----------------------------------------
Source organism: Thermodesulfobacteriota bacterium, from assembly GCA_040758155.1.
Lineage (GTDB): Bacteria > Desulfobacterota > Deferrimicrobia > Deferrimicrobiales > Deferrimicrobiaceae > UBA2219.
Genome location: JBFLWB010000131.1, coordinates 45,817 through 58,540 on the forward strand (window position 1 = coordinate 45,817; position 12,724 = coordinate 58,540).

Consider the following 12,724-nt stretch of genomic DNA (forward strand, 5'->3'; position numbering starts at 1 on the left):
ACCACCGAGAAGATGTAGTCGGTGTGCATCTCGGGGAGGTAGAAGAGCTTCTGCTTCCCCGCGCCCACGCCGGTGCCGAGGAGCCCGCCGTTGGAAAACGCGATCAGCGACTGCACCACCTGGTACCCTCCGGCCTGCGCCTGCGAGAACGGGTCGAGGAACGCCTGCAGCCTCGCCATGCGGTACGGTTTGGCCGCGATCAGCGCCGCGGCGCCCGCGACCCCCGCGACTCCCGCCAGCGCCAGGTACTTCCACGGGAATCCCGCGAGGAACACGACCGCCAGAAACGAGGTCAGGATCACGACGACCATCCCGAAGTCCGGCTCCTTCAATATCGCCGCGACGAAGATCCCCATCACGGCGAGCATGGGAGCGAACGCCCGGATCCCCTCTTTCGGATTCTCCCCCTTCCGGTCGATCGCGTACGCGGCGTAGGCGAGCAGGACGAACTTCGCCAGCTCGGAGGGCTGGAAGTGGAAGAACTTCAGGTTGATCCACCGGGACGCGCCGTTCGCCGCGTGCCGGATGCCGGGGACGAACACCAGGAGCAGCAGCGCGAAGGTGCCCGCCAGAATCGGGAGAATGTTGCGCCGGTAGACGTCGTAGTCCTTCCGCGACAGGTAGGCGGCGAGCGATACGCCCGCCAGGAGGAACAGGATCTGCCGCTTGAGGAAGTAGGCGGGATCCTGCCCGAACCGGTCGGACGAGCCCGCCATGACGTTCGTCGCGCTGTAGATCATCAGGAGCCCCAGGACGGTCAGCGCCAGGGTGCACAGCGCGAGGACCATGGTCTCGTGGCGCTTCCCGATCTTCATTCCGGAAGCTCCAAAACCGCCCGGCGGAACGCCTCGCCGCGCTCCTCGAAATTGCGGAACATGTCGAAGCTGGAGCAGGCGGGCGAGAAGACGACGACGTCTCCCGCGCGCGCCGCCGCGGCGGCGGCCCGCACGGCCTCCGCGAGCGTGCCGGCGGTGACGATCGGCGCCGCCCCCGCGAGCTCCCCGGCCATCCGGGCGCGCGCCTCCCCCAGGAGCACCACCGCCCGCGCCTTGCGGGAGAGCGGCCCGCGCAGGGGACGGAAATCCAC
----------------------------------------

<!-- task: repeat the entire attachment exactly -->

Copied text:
Source organism: Thermodesulfobacteriota bacterium, from assembly GCA_040758155.1.
Lineage (GTDB): Bacteria > Desulfobacterota > Deferrimicrobia > Deferrimicrobiales > Deferrimicrobiaceae > UBA2219.
Genome location: JBFLWB010000131.1, coordinates 45,817 through 58,540 on the forward strand (window position 1 = coordinate 45,817; position 12,724 = coordinate 58,540).

Consider the following 12,724-nt stretch of genomic DNA (forward strand, 5'->3'; position numbering starts at 1 on the left):
ACCACCGAGAAGATGTAGTCGGTGTGCATCTCGGGGAGGTAGAAGAGCTTCTGCTTCCCCGCGCCCACGCCGGTGCCGAGGAGCCCGCCGTTGGAAAACGCGATCAGCGACTGCACCACCTGGTACCCTCCGGCCTGCGCCTGCGAGAACGGGTCGAGGAACGCCTGCAGCCTCGCCATGCGGTACGGTTTGGCCGCGATCAGCGCCGCGGCGCCCGCGACCCCCGCGACTCCCGCCAGCGCCAGGTACTTCCACGGGAATCCCGCGAGGAACACGACCGCCAGAAACGAGGTCAGGATCACGACGACCATCCCGAAGTCCGGCTCCTTCAATATCGCCGCGACGAAGATCCCCATCACGGCGAGCATGGGAGCGAACGCCCGGATCCCCTCTTTCGGATTCTCCCCCTTCCGGTCGATCGCGTACGCGGCGTAGGCGAGCAGGACGAACTTCGCCAGCTCGGAGGGCTGGAAGTGGAAGAACTTCAGGTTGATCCACCGGGACGCGCCGTTCGCCGCGTGCCGGATGCCGGGGACGAACACCAGGAGCAGCAGCGCGAAGGTGCCCGCCAGAATCGGGAGAATGTTGCGCCGGTAGACGTCGTAGTCCTTCCGCGACAGGTAGGCGGCGAGCGATACGCCCGCCAGGAGGAACAGGATCTGCCGCTTGAGGAAGTAGGCGGGATCCTGCCCGAACCGGTCGGACGAGCCCGCCATGACGTTCGTCGCGCTGTAGATCATCAGGAGCCCCAGGACGGTCAGCGCCAGGGTGCACAGCGCGAGGACCATGGTCTCGTGGCGCTTCCCGATCTTCATTCCGGAAGCTCCAAAACCGCCCGGCGGAACGCCTCGCCGCGCTCCTCGAAATTGCGGAACATGTCGAAGCTGGAGCAGGCGGGCGAGAAGACGACGACGTCTCCCGCGCGCGCCGCCGCGGCGGCGGCCCGCACGGCCTCCGCGAGCGTGCCGGCGGTGACGATCGGCGCCGCCCCCGCGAGCTCCCCGGCCATCCGGGCGCGCGCCTCCCCCAGGAGCACCACCGCCCGCGCCTTGCGGGAGAGCGGCCCGCGCAGGGGACGGAAATCCAC